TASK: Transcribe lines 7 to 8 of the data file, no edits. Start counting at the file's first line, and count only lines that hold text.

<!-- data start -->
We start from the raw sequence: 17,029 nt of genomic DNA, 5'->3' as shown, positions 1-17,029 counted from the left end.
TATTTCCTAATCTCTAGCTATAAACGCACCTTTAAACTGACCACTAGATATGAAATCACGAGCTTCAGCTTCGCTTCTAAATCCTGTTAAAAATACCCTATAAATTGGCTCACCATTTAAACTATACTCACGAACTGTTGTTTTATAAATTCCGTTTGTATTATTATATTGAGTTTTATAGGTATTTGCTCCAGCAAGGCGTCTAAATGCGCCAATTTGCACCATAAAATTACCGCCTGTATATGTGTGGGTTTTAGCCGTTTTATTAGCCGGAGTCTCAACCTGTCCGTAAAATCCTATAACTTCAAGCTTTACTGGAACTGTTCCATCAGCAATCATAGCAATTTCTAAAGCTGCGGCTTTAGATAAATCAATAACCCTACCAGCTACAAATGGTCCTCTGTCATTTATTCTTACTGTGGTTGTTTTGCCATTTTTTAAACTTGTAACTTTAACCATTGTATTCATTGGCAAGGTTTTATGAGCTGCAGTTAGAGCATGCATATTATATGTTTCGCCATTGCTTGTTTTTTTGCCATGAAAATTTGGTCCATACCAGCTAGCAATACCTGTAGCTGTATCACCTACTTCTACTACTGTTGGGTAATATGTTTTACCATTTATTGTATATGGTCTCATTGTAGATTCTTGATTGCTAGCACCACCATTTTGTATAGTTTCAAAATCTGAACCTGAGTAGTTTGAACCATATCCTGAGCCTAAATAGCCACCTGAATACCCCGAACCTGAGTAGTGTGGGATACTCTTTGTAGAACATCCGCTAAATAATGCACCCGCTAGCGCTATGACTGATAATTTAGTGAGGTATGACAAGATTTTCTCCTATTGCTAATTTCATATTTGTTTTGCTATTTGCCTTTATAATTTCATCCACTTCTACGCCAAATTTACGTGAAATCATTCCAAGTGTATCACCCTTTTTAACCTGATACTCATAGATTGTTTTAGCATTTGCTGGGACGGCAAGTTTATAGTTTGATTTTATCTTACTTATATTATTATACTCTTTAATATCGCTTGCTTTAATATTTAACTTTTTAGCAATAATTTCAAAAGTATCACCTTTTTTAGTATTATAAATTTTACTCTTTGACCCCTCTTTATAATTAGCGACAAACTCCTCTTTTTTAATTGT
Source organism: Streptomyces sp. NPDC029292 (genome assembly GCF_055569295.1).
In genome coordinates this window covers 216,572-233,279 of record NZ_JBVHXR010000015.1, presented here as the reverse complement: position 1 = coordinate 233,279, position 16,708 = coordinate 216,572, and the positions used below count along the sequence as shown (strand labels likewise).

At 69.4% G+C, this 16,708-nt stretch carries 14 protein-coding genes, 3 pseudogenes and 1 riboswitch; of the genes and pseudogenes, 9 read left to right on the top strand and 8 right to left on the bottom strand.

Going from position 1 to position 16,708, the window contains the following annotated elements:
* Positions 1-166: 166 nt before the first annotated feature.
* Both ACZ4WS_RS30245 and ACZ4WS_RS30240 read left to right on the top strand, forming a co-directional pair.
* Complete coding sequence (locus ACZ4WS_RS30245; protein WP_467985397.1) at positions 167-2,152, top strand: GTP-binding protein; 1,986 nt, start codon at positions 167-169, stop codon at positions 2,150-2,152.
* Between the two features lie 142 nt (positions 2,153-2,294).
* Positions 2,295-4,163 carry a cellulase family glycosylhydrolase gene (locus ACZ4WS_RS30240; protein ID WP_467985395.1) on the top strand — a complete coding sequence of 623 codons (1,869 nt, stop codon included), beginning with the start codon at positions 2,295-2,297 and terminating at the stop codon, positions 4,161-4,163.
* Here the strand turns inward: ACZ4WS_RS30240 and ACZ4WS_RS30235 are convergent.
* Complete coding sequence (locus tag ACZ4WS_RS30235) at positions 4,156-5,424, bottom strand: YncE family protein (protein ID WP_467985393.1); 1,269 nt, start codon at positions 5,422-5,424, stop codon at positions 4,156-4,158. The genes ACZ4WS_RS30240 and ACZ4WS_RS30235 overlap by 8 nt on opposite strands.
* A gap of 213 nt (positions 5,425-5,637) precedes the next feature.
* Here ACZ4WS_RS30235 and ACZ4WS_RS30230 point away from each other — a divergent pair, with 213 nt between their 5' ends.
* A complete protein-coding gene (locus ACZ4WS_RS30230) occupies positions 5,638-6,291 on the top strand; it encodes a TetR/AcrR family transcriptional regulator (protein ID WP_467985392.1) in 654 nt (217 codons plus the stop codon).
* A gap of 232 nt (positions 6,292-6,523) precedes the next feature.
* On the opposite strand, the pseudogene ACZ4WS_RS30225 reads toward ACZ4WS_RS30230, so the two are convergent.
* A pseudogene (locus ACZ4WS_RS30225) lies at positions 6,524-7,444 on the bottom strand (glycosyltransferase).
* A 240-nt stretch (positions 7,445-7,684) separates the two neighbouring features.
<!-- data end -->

* Positions 1-166: 166 nt before the first annotated feature.
* Both ACZ4WS_RS30245 and ACZ4WS_RS30240 read left to right on the top strand, forming a co-directional pair.